Resistor. Electric Furnace. Electric insulation

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Resistor

Resistor, component of an electric circuit that resists the flow of direct or alternating electric current. Resistors can limit or divide the current, reduce the voltage, protect an electric circuit, or provide large amounts of heat or light.

An electric current is the movement of charged particles called electrons from one region to another. The amount of resistance to the flow of current that a resistor causes depends on the material it is made of as well as its size and shape. Resistors are usually placed in electric circuits, which are devices formed when current moves through an electrical conductor (a material that allows the current to flow without much resistance, such as copper wire) and when the conductor makes a complete loop.

When a voltage, or electric potential, is applied to opposite ends of a circuit, it causes current to flow through the circuit. As the current flows, it encounters a certain amount of resistance from the conductor and any resistors in the circuit. Each material has a characteristic resistance. For example, wood is a bad conductor because it offers high resistance to the current; copper is a better conductor because it offers less resistance. In any electric circuit, the current in the entire circuit is equal to the voltage across that circuit divided by the resistance of the circuit. Resistors are often made to have a specific value of resistance so that the characteristics of the circuit can be accurately calculated.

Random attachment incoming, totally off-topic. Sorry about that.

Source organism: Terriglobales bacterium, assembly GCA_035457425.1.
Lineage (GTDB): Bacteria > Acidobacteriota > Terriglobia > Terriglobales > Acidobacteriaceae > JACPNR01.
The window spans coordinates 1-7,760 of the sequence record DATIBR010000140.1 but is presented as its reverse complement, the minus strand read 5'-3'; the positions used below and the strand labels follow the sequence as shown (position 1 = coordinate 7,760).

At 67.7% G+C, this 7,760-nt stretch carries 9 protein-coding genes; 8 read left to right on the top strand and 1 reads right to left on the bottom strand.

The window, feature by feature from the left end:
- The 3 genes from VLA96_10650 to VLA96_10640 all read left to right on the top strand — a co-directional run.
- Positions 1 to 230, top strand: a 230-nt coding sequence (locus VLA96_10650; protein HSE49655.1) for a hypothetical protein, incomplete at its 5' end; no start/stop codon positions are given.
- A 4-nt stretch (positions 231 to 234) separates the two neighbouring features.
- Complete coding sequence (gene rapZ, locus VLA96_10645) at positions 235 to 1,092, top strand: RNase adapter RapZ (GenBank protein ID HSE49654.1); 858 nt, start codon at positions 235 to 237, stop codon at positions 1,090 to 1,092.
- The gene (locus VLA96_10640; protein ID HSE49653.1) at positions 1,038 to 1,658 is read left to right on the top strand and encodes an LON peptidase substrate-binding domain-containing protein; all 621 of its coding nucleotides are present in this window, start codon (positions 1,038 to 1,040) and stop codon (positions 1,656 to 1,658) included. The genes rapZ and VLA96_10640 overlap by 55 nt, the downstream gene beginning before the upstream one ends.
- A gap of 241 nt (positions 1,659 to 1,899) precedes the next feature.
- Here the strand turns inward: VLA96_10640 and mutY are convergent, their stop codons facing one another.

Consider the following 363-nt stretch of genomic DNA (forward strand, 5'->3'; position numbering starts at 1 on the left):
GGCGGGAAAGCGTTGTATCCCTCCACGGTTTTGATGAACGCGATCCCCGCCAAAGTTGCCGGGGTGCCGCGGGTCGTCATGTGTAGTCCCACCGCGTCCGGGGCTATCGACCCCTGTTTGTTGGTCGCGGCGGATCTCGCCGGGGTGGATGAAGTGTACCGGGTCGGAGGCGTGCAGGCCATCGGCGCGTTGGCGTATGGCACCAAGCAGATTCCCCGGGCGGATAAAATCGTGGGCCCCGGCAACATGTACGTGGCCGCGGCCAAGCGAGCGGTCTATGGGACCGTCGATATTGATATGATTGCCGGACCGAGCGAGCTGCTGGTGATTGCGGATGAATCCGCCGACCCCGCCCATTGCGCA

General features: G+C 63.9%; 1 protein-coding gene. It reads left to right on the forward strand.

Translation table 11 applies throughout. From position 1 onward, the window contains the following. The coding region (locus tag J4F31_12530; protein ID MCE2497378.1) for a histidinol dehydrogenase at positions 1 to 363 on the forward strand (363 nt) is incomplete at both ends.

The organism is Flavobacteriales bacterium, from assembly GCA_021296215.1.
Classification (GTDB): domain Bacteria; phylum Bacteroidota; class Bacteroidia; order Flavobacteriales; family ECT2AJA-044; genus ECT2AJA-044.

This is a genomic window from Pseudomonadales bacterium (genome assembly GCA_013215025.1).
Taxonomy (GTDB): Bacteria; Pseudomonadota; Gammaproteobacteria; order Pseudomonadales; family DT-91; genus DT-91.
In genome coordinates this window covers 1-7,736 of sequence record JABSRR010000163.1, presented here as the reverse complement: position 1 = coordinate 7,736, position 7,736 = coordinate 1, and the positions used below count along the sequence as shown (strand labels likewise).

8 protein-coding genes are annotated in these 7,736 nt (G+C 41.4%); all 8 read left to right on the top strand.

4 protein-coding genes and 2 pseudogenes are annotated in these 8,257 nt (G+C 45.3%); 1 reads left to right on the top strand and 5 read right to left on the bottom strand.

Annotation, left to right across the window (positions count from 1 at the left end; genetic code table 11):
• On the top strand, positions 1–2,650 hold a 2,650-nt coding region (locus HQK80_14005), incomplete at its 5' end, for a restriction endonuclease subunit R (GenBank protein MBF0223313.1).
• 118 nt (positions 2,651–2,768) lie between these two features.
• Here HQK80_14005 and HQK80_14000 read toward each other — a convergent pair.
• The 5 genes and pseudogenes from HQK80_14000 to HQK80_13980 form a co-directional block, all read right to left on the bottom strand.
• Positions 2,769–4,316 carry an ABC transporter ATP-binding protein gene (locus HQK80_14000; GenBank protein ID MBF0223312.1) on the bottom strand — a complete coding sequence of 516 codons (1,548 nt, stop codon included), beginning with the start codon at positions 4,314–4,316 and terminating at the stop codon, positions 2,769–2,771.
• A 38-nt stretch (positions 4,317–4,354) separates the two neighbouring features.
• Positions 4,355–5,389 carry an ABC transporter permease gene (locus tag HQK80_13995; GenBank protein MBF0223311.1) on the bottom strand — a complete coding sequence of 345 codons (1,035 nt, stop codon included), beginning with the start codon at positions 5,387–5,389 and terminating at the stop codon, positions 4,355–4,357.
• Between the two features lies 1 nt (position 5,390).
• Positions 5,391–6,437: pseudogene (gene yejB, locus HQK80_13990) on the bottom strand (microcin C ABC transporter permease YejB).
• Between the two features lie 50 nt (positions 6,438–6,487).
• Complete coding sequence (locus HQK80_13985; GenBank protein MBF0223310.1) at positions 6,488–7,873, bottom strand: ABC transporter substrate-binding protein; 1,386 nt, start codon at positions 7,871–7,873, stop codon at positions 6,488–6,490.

Physicists sometimes explain the flow of current through a material, such as a resistor, by comparing it to water flowing through a pipe. A pressure difference maintained across two ends of the pipe by a pump is like the potential difference, or voltage, across a wire maintained by a battery. The rate of flow of water, analogous to the rate of flow of charge (current), depends on the type of pipe used. A long and thin water pipe offers more resistance than a short and thick one or a pipe that has obstructions. Similarly, the resistance of a conductor is dependent upon several factors, including its length, cross section, temperature, and a property called resistivity.  Resistivity is an intrinsic characteristic of the material itself defined by the voltage divided by the density of current (current per unit cross section area) flowing across the material.

A material of high resistivity will require a higher electrical field to cause a given current density. If the resistivity of a material is known, as well as its dimensions, it can be used to calculate the resistance of a particular piece of material. The resistivity of a material is also dependent upon temperature. When a material resists the flow of current, it converts the electrical energy into other kinds of energy such as heat and light. This energy causes resistors to heat up and glow when enough current flows through them.

Resistors are designed to have a specific value of resistance. Most resistors used in electric circuits are cylindrical items a few millimeters long with wires at both ends to connect them to the circuit. Resistors are often color coded by three or four color bands that indicate the specific value of resistance. Some resistors obey Ohm’s law, which states that the current density is directly proportional to the electrical field when the temperature is constant. The resistance of a material that follows Ohm’s law is constant, or independent of voltage or current, and the relationship between current and voltage is linear. Modern electronic circuits depend on many devices that deviate from Ohm’s law. In devices such as diodes, the current does not increase linearly with voltage and is different for two directions of current.

Resistors can help divide voltages, and when combined with other elements can help convert voltages for a specific electrical design. Resistors can also be used to provide intense light or heat

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